High-dose alkylating therapy improves relapse-free survival among patients with stage II or III breast cancer and 10 or more positive axillary lymph nodes. This benefit may be confined to patients with HER-2/neu-negative tumors.
The use of high-dose adjuvant chemotherapy for high-risk primary breast cancer is controversial. We studied its efficacy in patients with 4 to 9 or 10 or more tumor-positive axillary lymph nodes.
Patients younger than 56 years of age who had undergone surgery for breast cancer and who had no distant metastases were eligible if they had at least four tumor-positive axillary lymph nodes. Patients in the conventional-dose group received fluorouracil, epirubicin, and cyclophosphamide (FEC) every three weeks for five courses, followed by radiotherapy and tamoxifen. The high-dose treatment was identical, except that high-dose chemotherapy (6 g of cyclophosphamide per square meter of body-surface area, 480 mg of thiotepa per square meter, and 1600 mg of carboplatin per square meter) with autologous peripheral-blood hematopoietic progenitor-cell transplantation replaced the fifth course of FEC.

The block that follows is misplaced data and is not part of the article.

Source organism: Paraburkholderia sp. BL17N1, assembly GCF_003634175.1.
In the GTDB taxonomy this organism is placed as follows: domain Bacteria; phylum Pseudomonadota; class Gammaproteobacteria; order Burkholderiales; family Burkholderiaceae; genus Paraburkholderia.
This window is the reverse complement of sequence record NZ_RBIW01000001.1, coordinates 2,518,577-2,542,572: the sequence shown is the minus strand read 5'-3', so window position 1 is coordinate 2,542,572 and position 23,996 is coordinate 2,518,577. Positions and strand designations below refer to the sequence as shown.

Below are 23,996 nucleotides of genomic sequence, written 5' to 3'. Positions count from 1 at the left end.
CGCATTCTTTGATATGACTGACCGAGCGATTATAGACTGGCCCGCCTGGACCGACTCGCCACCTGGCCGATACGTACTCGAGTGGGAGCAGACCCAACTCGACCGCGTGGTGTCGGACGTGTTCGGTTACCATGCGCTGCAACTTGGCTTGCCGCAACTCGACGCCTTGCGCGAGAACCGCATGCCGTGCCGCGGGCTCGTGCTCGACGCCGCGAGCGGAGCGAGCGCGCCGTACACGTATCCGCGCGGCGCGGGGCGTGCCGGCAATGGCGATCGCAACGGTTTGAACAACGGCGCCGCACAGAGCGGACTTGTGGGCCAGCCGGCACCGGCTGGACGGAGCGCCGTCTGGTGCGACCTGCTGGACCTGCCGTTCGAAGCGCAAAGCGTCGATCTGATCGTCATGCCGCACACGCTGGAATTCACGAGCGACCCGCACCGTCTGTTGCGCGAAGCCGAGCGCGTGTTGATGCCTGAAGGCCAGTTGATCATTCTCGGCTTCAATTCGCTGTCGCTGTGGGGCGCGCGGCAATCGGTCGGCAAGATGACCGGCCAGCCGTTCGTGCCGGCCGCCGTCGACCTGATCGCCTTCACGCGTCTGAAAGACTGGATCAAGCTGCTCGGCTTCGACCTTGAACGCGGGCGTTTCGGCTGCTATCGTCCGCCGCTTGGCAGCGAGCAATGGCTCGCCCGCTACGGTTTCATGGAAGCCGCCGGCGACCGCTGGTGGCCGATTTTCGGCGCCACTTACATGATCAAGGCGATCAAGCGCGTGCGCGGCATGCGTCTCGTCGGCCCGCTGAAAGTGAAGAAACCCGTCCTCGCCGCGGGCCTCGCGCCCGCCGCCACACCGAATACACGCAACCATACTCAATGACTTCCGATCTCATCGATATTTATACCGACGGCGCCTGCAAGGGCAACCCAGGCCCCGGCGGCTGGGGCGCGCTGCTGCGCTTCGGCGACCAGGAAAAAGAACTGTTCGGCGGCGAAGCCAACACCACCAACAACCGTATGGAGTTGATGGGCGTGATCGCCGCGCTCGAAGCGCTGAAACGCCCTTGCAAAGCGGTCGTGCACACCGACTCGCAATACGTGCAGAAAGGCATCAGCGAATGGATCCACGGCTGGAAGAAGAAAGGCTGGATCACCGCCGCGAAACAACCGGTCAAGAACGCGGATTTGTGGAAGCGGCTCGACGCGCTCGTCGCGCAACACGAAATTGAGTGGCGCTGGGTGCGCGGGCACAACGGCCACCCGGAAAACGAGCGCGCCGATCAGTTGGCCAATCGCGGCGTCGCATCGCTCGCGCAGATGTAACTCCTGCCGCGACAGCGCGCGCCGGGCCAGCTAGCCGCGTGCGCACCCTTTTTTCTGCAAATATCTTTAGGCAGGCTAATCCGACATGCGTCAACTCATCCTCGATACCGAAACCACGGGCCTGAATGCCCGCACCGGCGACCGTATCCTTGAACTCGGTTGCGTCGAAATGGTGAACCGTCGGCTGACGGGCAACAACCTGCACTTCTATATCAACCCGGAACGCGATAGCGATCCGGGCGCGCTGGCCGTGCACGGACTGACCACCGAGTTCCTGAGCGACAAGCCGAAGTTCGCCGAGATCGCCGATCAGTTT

Of the 885 patients, 442 were assigned to the high-dose group and 443 to the conventional-dose group. After a median follow-up of 57 months, the actuarial 5-year relapse-free survival rates were 59 percent in the conventional-dose group and 65 percent in the high-dose group (hazard ratio for relapse in the high-dose group, 0.83; 95 percent confidence interval, 0.66 to 1.03; P=0.09). In the group with 10 or more positive nodes, the relapse-free survival rates were 51 percent in the conventional-dose group and 61 percent in the high-dose group (P=0.05 by the log-rank test; hazard ratio for relapse, 0.71; 95 percent confidence interval, 0.50 to 1.00).